REMOVING IMPURITIES FROM FUEL
Fuel Purification is a process mandatory after long term storage or contact with air.
Several general indications are reasonably used to estimate fuel purity, characterizing the impact on equipment operation. Some of the indications are maximum impurity size and moisture content. In most cases, equipment manuals contain information on the required purity of the fuel entering the system. Moreover, purity is regulated all along the fuel chain of supply, beginning with the producers and ending with the fuel tanks. Naturally, the highest purity is required when fuel is poured into the tanks.
Table 1 lists all basic fuel purity requirements, obtained by generalization of data in regulatory documents and research results.
FUEL PURITY REQUIREMENTS
|Parameter||Motor Gasoline||Diesel fuel|
|Max impurity size, μm||10||5|
|Content by weight, %:|
|Ash, %||Not regulated||0.01|
|Preformed gum, mg per 100 ml||7.15||30.40|
The quality parameters of the fuel may change depending on the impurities and depend more on storage, transportation, filling and the environment, rather than on the properties of the oil product.
The main sources of contamination are:
- Impurities from the air;
- Formation of corrosion products and insoluble substances due to oxidation;
- Pumping fuel through contaminated pipelines;
- Accumulation of impurities in the bottoms of tanks;
- Poor condition of filling devices and hoses;
- Open air filling;
- Poor condition of fittings, gaskets etc.
TYPES OF FUEL CONTAMINATION
Fuel impurities come in all aggregate states: solid, liquid or gaseous.
Solid impurities are mainly the products of wear, corrosion, condensation of unstable hydrocarbons and dust from the atmosphere, roads or other sources.
Liquid contaminants are mostly water, gums and surfactants. Gaseous contaminants are air and other gases.
Did you know that first nozzles were designed by V.G. Shukhov, and the heavy oil was used as fuel?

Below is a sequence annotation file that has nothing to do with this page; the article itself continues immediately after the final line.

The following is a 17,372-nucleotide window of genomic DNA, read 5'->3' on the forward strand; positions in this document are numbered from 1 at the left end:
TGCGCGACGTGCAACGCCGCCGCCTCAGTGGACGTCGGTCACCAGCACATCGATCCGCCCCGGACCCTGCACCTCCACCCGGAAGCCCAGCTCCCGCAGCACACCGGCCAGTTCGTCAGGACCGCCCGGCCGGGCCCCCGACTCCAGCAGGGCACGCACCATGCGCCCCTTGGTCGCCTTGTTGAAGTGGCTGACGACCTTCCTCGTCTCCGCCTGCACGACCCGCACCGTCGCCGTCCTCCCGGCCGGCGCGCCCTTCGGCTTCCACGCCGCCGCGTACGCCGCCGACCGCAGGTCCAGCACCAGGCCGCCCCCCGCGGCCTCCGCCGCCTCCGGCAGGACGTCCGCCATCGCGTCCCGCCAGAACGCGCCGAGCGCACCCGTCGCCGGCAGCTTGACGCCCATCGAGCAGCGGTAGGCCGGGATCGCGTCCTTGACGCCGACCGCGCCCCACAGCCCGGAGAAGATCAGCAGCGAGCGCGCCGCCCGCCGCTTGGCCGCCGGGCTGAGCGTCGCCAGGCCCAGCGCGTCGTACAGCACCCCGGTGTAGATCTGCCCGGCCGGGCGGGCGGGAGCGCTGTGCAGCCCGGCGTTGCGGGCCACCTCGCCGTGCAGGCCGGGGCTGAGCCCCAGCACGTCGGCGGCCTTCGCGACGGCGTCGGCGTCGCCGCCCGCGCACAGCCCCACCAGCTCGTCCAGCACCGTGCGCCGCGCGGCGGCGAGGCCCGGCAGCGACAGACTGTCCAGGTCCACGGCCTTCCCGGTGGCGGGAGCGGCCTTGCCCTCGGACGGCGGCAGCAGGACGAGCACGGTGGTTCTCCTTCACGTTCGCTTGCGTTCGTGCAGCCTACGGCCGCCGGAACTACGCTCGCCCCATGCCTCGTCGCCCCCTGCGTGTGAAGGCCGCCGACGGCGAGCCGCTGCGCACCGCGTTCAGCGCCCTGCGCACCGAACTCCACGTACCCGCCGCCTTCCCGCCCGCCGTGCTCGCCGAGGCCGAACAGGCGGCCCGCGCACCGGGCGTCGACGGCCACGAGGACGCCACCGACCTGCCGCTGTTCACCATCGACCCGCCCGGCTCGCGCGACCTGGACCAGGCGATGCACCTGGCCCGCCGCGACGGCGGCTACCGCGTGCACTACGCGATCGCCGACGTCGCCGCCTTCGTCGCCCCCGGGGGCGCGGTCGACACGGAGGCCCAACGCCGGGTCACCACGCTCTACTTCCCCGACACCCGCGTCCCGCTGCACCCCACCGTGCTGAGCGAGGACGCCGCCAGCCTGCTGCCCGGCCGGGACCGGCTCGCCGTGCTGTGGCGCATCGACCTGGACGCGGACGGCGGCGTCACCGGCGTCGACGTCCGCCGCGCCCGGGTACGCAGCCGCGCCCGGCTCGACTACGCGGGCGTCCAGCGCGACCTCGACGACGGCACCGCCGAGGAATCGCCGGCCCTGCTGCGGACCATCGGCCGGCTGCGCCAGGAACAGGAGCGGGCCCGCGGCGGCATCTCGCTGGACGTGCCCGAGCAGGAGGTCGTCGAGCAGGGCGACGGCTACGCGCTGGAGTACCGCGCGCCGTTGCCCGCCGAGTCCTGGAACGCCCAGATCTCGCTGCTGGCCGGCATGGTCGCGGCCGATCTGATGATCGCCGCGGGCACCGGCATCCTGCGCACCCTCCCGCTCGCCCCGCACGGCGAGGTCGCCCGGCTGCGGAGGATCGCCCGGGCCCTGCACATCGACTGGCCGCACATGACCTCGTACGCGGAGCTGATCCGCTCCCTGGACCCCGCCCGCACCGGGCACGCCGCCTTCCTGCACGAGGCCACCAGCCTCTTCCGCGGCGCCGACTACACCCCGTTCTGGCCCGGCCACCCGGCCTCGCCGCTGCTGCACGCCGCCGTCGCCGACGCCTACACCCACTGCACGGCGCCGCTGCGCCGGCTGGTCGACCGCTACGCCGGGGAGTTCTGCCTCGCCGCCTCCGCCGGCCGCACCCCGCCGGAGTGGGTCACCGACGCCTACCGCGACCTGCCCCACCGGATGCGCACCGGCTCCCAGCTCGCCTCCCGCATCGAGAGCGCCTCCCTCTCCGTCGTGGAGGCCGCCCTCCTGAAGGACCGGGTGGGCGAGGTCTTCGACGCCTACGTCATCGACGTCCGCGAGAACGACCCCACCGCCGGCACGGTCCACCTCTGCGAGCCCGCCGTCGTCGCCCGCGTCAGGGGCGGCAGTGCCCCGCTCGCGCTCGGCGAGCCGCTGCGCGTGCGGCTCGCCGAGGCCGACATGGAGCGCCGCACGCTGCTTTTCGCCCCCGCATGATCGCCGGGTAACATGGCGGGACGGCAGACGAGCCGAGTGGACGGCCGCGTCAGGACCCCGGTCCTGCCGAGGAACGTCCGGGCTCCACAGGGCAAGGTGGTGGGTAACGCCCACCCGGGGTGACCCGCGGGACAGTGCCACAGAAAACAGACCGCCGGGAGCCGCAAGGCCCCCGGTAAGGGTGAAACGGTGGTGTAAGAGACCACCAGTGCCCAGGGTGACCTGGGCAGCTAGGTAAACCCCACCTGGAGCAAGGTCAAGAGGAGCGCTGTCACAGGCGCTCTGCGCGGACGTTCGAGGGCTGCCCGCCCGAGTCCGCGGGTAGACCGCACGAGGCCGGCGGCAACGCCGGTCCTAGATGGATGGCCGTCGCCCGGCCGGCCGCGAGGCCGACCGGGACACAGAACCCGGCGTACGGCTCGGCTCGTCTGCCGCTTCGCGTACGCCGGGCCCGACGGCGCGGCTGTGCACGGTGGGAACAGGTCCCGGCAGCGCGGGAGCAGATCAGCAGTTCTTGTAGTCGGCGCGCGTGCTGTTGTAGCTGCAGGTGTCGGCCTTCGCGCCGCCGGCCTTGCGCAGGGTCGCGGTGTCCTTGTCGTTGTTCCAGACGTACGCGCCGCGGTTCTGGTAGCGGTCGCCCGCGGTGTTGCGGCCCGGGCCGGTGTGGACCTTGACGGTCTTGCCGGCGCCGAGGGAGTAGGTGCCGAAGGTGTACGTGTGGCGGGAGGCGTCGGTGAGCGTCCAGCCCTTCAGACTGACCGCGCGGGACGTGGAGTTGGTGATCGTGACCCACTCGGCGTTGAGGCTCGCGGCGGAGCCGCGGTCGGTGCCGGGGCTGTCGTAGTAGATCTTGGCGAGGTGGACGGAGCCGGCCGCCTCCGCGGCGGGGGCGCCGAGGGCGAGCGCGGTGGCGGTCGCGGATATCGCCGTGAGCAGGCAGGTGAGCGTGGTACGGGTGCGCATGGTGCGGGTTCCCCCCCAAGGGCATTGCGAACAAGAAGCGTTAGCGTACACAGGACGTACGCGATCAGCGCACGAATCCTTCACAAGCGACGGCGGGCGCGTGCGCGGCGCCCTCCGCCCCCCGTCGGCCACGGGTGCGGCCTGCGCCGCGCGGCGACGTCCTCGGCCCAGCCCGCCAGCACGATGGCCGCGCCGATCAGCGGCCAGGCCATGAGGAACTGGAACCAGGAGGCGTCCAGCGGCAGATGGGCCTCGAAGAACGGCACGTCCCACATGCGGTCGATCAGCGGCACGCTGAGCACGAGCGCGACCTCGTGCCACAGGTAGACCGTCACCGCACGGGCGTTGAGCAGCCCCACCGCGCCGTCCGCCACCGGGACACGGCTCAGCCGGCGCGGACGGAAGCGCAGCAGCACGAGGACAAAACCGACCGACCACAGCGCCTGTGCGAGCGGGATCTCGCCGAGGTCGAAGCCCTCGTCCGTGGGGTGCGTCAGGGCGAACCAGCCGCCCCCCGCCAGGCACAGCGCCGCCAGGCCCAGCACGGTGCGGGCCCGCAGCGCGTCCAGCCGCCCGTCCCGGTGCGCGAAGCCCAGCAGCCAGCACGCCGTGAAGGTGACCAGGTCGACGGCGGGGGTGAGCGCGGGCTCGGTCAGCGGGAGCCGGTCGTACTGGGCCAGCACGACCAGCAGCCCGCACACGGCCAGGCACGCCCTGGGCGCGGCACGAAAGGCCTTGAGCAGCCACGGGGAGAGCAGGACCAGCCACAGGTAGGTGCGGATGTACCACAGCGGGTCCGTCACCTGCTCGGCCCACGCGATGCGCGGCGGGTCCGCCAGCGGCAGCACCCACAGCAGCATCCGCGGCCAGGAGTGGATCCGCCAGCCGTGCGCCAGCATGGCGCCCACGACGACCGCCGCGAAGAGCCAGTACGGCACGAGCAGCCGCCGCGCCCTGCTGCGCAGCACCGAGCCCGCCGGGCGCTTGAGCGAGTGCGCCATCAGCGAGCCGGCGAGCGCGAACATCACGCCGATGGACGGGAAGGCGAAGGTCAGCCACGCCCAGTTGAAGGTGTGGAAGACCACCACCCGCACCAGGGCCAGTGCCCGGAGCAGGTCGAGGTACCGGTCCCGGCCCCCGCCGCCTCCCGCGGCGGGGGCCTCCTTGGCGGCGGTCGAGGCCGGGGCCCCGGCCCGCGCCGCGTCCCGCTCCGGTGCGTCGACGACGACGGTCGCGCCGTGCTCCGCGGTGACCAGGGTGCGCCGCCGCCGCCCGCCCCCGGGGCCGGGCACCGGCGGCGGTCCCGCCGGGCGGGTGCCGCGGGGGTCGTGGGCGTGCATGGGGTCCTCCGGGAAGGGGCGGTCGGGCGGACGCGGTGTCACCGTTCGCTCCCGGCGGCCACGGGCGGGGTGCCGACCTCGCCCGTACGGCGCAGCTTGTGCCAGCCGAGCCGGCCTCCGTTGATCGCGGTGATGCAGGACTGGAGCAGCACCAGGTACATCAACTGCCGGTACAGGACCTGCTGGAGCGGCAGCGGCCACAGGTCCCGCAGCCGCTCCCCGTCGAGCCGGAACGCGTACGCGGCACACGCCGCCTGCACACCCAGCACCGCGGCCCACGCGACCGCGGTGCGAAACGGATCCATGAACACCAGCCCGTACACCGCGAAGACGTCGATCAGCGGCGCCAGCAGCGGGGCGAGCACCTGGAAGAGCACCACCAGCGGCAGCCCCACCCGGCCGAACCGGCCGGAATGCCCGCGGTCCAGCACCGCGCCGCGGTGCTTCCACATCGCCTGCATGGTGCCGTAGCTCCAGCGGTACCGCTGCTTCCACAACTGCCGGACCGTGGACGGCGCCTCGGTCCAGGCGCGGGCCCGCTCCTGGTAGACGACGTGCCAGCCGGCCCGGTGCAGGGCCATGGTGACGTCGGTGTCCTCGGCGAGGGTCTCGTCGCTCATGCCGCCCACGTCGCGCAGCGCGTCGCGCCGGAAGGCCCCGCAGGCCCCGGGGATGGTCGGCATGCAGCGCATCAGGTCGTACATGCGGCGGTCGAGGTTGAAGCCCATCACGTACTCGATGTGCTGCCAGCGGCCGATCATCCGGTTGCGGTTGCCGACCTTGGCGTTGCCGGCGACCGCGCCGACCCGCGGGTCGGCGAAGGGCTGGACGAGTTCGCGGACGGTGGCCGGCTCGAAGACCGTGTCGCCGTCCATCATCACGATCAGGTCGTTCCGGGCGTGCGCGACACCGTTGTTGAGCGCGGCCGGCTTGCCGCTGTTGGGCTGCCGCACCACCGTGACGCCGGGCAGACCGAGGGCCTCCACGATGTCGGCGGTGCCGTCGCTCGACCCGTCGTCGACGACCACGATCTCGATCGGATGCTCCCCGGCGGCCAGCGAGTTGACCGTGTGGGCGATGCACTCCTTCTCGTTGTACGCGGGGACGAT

Impurities can also be grouped by chemical composition: inorganic (mineral substances, water, air) and organic (hydrocarbons).
Another common classification is based on the origins of the fuel. According to that classification, impurities may originate from:
The classifications are instrumental in developing high quality methods of fuel purification by looking at the causes and origins of contamination and preventing it.
SOURCES OF CONTAMINATION
In generally, the causes and origins of contamination may be divided into three stages:
- Receiving fuel, contaminated by corrosion products, soaps, dust and crude oil impurities, from oil refineries.
- Contamination of fuel with atmospheric dust and corrosion products during transportation in railroad and truck tanks.
- Contamination with residues, pump wear products, dust and product of corrosion in filling stations.
Regardless of contamination origins, fuel must be purified to meet quality requirements before being used in the fuel system. At this stage, it is important to select the correct equipment, which must comply with several conditions. One of the main criteria is versatility, that is, the capability to remove as many types of impurities from the fuel as possible, as well as the ability to process various types of fuel without the need for significant refitting of the equipment.